Best case scenarios
UNIVERSITIES ARE FINDING INNOVATIVE WAYS TO MEET STUDENT DEMANDS FOR MORE HANDS-ON EXPERIENCE.
Students increasingly expect to graduate with key industry contacts and hands-on strategic experience.
Strong connections with the corporate world are becoming a key attraction for some of the top MBA programs, as students increasingly expect to graduate with useful business contacts and real-world learning through “living case studies”.
The University of Western Australia Business School boasts strong ties with Australia’s top mining and energy companies, including BHP Billiton, Woodside and Rio Tinto, as well as partnerships with Alcoa, Mirvac, Ernst& Young, ANZ, Mitsubishi and law firm Allens.
The school’s advisory board includes Woodside chief executive Peter Coleman, Wesfarmers chief executive Richard Goyder, BHP Billiton iron ore president Jimmy Wilson, Westpac director Robert Elstone, Alinta chairman Tony Howarth and the chairman of Macquarie Group’s WA operations, Mark Barnaba. Michael Chaney, the chairman of NAB and Woodside, is the university’s chancellor.
Associate professor Paul Crompton, the director of postgraduate programs at UWA’s business school, says having such a strong board allows the school to bring high-profile speakers into the classroom. “[They] really put us in contact with the business community in Western Australia,” he says.
The UWA business program’s links to the resources industry will be further strengthened next year, when it will offer seven new MBA units focusing on the sector. The industry will provide strong input on course content and high-level guest speakers.
Crompton says that MBA students now expect courses to deliver direct contacts with potential employers. “Students are looking for a job and they want to build connections with industry. A lot of them have reached middle management and they are looking to progress further. TheMBA will help them take the next step.”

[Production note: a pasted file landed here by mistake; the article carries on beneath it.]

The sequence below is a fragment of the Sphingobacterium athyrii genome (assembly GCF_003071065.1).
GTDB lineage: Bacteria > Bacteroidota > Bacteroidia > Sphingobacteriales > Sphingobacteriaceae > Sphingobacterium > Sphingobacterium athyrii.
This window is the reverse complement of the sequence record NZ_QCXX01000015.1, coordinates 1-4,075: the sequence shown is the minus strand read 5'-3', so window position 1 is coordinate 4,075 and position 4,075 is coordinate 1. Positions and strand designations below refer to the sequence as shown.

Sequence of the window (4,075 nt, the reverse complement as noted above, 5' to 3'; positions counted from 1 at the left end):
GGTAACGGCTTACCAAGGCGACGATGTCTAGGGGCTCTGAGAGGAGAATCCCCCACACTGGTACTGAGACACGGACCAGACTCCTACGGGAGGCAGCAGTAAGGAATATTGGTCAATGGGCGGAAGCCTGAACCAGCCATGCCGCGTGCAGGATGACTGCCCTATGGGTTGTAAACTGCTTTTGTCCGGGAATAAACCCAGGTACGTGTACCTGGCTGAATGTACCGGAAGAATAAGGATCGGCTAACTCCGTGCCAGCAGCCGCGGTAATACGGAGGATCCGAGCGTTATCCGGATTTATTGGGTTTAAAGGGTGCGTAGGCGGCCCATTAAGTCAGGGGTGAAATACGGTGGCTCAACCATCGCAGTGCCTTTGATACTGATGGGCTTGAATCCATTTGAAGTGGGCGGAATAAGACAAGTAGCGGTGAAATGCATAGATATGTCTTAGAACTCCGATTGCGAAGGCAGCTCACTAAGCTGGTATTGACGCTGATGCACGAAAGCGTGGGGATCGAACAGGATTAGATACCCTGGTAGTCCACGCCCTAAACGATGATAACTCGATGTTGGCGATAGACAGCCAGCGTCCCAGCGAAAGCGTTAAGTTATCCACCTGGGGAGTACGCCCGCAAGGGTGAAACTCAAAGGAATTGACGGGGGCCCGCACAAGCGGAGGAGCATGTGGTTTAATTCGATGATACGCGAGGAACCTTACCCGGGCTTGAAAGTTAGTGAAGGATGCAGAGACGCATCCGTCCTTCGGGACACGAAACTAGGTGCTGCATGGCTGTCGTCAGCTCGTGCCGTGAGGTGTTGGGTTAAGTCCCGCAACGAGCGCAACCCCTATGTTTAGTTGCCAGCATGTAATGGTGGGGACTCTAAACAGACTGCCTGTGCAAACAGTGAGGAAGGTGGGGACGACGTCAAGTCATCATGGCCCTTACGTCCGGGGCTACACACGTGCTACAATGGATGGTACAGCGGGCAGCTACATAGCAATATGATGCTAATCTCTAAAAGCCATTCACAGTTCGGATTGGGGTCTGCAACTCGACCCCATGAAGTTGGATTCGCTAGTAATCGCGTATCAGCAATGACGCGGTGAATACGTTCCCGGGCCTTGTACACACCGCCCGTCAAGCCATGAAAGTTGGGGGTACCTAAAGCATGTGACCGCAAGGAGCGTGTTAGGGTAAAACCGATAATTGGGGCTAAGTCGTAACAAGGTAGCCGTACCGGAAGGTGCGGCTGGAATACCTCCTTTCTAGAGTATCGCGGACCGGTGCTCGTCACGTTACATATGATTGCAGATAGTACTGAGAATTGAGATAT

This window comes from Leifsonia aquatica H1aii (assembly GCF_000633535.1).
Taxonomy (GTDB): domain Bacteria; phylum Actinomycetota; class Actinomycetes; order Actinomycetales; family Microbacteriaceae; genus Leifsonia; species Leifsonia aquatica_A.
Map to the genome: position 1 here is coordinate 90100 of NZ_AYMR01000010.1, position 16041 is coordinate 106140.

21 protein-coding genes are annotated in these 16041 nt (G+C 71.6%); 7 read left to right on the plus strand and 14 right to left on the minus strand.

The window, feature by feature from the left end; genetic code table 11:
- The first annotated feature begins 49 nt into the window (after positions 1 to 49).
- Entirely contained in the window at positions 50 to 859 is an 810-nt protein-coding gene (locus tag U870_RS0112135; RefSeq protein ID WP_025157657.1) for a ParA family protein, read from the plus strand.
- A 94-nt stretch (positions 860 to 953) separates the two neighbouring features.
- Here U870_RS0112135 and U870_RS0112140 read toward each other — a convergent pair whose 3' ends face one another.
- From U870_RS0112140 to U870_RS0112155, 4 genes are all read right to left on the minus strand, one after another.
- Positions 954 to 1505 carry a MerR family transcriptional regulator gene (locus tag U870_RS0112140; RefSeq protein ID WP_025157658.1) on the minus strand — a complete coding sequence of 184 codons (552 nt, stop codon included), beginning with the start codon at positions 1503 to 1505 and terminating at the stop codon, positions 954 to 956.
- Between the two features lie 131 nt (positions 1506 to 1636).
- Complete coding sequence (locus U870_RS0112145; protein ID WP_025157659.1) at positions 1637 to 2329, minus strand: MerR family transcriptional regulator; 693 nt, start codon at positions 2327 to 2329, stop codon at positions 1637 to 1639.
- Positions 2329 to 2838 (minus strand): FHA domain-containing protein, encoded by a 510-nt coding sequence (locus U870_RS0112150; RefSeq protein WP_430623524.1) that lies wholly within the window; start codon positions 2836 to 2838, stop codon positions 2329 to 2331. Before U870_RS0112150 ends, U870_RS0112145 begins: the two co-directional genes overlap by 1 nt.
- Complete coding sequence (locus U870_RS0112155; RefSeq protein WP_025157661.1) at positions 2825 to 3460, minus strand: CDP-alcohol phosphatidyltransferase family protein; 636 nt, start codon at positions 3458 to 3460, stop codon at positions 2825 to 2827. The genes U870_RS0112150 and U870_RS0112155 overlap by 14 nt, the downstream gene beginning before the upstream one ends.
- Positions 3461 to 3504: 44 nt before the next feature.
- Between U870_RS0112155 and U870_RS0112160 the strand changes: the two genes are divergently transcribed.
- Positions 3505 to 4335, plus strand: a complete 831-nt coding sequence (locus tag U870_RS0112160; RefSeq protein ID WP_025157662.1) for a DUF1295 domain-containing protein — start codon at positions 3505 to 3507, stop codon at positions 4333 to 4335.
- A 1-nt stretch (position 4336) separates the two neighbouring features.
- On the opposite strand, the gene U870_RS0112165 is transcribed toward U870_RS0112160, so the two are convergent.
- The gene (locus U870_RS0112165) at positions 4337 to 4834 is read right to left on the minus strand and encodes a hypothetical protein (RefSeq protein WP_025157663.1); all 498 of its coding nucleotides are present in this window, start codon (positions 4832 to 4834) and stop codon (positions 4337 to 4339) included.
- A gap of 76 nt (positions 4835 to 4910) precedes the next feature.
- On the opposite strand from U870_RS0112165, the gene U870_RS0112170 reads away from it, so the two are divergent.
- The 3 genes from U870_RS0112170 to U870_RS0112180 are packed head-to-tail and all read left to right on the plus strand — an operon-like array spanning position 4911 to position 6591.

UWA’s MBA is a $48,000 part-time program, delivered over weekends and evenings. The university will offer a oneyear, full-time course from 2015. “We are talking to companies in Perth about putting their employees through the program. We are also getting support from the corporate community in terms of scholarships.”
Guy Ford, deputy dean of the Macquarie Graduate School of Management, says its MBA students take part in “living case studies”, in which students tackle real issues for companies as quasi- consultants. “MBA students want to develop their leadership capabilities and acquire a global perspective,” Ford says. “They need to develop new global businesses and understand and work with diversity and cultural differences. We have global corporations coming to the school with a problem or an issue and the MBA students can help deal with that issue.”
Students at Macquarie pay more than $ 60,000 for their MBA. Under the “living case studies” program, companies do not pay for the consulting services, but they commit to providing senior executives to work with the students on a regular basis. “Students love hearing from chief executives on issues, but they want to work on projects that offer practical and strategic experience.”
Some of the projects involve change management issues or advising a company on breaking into a new market. A recent case study involved working with the oncology arm of Pfizer on product development and the pharmaceutical giant’s relationship to the federal government’s pharmaceutical benefits
STUDENTS LOVE HEARING FROM CHIEF EXECUTIVES ON ISSUES, BUT THEY WANT PRACTICAL AND STRATEGIC EXPERIENCE.
scheme. Another project involved advising telecommunications company BT Global on issues it faced in developing newmarkets in Asia-Pacific. “The firms get access to students with very diverse views and experiences.”
University of Western Australia associate professor Paul Crompton